The phone at her desk rang and she turned her back to take the call. She hung up and broke the news to us. “I’m sorry, you will not be going home today. Your doctor is on his way up. You will be having a C-section in less than five minutes. Please put on this gown…”
I immediately began to cry. I had never imagined that this would be my son’s birthday. I kept saying, “He’s not ready to come out yet! He’s too little!” Before I knew it they had me on a gurney and were inserting an IV and catheter while explaining the anesthesia procedure to me and getting my release signature. My doctor came in and said it was time to go. He wanted the baby out as soon as possible.
I was wheeled into a sterile room while physicians, anesthesiologists, neo-natal nurses, and assistants buzzed around me getting ready for the emergency surgery. The woman tried three times to get the needle in my spine correctly. They called in another doctor to do it. The numbness took affect as they strapped my arms to the table. They began the surgery and within minutes, my son was brought into the world. It was 4:54 p.m. on June 29, 2002, and he was five weeks early. At six pounds, five ounces and nineteen inches long, he was a healthy size.
They got him breathing, showed him to me briefly and then whisked him away to the NICU for further observation. His APGARs were six and nine, so I thought he was okay. I waited all night to see him. I accepted no pain medication because I did not want to fall asleep. I wanted to see my baby. I was very excited.
I found out the next morning that there was more to the story than I knew. When I went to see him, he had tubes everywhere. He was suspected of having a virus. They told me that there was nothing they could do to fight the virus, and that he had a 50/50 chance of making it.
I lost my mind that day… I thought I would never even get the chance to hold him. As I lay in my hospital bed, unable to walk because of the C-section I could hear other mothers and their healthy babies in the rooms next to mine. I was very resentful and jealous of their happiness. I couldn’t help it; my baby was dying and no one could help him.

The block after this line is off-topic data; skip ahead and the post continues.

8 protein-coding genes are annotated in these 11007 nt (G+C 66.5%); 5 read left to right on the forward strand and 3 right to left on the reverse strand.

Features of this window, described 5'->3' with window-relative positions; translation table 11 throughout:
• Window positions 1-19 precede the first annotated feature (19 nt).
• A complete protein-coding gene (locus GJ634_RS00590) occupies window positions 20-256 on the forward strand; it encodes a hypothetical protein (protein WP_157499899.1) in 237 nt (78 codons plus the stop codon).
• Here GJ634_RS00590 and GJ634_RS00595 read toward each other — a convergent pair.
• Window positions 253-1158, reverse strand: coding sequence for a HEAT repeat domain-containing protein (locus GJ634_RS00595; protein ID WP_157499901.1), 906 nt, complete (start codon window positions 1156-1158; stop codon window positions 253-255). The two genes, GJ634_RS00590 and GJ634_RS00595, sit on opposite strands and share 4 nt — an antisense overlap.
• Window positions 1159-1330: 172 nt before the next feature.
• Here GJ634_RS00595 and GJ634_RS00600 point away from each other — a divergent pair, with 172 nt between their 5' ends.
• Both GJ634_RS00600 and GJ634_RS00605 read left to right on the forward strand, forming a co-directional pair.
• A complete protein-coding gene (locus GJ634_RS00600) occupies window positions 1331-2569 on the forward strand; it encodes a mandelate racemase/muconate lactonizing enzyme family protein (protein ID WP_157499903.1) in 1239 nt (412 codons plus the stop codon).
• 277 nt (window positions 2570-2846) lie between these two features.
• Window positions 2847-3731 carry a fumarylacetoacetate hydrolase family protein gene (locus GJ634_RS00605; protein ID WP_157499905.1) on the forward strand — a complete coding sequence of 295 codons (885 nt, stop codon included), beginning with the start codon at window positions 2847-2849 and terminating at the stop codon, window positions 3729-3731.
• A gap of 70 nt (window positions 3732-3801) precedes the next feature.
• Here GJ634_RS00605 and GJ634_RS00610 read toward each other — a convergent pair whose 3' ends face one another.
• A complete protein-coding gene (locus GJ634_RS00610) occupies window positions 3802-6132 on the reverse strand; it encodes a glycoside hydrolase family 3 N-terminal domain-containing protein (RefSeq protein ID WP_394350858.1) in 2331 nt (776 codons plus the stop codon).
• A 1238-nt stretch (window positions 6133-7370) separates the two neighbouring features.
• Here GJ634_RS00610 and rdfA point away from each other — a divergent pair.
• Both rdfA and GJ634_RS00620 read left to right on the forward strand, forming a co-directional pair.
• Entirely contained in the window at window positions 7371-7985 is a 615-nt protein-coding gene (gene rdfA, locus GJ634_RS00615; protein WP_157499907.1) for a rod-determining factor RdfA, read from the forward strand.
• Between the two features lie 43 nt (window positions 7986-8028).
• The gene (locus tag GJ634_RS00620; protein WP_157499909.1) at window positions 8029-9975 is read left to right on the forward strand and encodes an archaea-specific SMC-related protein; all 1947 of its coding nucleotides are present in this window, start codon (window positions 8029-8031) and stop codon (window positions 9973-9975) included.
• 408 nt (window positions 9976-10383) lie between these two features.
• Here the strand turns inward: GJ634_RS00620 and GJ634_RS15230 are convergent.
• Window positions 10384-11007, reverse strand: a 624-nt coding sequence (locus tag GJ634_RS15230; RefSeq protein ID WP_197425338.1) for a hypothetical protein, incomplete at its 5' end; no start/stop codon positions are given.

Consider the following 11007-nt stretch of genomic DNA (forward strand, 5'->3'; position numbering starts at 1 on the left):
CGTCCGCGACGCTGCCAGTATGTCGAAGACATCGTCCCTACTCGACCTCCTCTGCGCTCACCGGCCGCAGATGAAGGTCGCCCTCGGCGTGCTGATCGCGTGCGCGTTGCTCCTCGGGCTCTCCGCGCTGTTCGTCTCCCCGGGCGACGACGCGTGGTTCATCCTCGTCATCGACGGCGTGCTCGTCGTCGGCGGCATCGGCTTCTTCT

The next day at midnight they informed me that my baby’s condition was too critical for that hospital’s Intensive Care Unit. I signed the papers for the transport team to take my son to Joe DiMaggio’s Children Hospital. They wheeled his incubator into my room that night before they left so that I could see him one more time. I cried silently, each tear pulling painfully at the incision in my stomach. I feared I would never lay my eyes on my sweetly sleeping boy again.
My son, Anthony, spent the next two weeks in hospital. After several blood transfusions and quite a few ups and downs, he got better. I was finally able to take him into my arms. I saw him open his eyes for the first time. I knew then and there that I would spend the rest of my life loving him. I prayed every day for him to heal.
We finally got to take him home. Somehow I knew that he was here to stay.
As I write my son’s story he is peacefully sleeping in his crib beside me. He is now two months old and well on his way to a full recovery. He is a beautiful, strong, happy, ten-pound baby. He has won my heart and changed my life in ways that I cannot find the words to describe. I thank God for him every day.